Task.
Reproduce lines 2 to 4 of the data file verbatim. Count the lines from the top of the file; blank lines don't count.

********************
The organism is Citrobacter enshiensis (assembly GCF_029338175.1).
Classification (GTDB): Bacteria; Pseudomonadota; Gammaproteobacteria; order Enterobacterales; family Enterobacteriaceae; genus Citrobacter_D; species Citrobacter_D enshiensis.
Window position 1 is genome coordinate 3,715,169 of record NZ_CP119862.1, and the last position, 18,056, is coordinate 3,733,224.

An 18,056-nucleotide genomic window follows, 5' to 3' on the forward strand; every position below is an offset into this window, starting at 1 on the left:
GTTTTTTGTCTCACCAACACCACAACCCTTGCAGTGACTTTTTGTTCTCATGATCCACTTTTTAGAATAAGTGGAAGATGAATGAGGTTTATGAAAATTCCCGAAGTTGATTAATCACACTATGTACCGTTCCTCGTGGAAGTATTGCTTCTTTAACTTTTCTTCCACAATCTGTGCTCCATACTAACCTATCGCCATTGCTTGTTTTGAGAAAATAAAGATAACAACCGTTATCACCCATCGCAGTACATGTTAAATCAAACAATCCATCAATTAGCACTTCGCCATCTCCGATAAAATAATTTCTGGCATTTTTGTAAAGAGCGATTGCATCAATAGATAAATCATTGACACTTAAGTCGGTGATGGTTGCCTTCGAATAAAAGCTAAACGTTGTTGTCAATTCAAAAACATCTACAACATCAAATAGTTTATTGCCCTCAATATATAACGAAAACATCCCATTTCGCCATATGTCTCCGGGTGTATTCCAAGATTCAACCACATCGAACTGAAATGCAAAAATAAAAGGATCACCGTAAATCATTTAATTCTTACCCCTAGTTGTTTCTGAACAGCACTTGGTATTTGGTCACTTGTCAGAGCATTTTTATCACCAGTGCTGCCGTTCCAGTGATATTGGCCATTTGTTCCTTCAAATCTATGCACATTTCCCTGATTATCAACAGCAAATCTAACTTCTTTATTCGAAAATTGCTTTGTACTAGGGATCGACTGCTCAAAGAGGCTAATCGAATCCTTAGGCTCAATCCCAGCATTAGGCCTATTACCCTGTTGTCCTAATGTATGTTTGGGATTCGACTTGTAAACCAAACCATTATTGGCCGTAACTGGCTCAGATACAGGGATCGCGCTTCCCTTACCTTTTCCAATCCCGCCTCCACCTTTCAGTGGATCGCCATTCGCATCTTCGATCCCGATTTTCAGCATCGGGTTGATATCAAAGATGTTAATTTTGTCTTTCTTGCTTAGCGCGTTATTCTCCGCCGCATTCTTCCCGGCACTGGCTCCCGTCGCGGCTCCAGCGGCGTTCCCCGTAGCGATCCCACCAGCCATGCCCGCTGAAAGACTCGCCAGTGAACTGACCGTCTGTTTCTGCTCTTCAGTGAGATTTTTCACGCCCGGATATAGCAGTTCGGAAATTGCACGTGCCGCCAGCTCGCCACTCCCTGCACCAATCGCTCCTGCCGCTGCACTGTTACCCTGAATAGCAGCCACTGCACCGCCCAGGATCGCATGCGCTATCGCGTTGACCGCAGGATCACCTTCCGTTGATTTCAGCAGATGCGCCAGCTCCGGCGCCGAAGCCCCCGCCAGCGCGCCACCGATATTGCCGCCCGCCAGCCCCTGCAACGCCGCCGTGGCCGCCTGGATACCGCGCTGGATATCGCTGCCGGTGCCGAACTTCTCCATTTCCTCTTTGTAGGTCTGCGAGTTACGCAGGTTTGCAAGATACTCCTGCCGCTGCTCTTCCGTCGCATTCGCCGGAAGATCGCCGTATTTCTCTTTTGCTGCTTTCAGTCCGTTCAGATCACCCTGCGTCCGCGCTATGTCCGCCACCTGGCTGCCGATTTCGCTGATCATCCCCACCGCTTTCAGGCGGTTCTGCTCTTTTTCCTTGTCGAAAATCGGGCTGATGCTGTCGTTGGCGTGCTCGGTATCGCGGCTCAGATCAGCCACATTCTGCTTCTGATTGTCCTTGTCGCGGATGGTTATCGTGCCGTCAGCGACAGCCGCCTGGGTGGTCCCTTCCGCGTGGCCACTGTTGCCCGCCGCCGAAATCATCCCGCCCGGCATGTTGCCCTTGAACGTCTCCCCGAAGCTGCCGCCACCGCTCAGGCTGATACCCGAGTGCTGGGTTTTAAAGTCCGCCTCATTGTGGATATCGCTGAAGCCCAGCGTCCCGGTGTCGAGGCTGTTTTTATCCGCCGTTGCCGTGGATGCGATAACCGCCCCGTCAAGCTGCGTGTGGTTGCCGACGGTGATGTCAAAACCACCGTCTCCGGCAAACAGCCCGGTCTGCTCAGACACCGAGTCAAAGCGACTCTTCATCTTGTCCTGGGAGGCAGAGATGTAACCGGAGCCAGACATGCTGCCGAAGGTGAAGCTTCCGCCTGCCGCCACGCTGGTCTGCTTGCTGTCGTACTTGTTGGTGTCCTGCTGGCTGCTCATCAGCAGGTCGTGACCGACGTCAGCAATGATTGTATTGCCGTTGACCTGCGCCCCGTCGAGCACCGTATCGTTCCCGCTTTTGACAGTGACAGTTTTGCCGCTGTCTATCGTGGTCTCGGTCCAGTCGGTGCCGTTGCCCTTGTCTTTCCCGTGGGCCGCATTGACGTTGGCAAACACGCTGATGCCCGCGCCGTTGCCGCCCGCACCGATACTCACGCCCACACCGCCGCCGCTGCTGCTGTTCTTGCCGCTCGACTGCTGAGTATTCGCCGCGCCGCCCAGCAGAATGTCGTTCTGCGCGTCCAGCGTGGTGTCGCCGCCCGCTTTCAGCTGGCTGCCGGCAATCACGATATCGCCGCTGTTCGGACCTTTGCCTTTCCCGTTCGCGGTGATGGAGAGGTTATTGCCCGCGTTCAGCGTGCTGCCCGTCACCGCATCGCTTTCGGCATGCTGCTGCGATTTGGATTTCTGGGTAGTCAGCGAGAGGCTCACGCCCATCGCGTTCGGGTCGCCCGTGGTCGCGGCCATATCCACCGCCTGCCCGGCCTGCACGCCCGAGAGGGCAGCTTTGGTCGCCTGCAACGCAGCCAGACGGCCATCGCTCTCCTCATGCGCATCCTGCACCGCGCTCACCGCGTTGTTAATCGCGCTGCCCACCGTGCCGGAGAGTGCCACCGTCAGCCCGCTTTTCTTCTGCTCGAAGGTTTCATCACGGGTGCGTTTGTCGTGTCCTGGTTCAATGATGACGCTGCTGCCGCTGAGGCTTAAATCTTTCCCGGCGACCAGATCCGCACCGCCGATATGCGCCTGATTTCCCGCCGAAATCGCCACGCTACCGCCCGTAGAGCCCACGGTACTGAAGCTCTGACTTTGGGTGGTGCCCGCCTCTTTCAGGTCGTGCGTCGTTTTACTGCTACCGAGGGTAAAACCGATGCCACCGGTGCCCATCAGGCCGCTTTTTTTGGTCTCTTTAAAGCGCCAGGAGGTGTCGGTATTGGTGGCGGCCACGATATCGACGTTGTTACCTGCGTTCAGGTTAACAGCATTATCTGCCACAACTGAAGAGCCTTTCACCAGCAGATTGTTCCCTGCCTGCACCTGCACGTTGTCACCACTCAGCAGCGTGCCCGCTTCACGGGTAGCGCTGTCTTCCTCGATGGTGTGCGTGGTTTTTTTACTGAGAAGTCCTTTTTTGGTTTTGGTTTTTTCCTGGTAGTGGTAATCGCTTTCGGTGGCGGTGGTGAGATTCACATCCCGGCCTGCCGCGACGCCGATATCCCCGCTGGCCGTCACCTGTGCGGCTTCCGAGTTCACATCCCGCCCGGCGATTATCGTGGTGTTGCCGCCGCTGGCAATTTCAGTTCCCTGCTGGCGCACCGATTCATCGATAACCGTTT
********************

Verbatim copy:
Classification (GTDB): Bacteria; Pseudomonadota; Gammaproteobacteria; order Enterobacterales; family Enterobacteriaceae; genus Citrobacter_D; species Citrobacter_D enshiensis.
Window position 1 is genome coordinate 3,715,169 of record NZ_CP119862.1, and the last position, 18,056, is coordinate 3,733,224.

An 18,056-nucleotide genomic window follows, 5' to 3' on the forward strand; every position below is an offset into this window, starting at 1 on the left: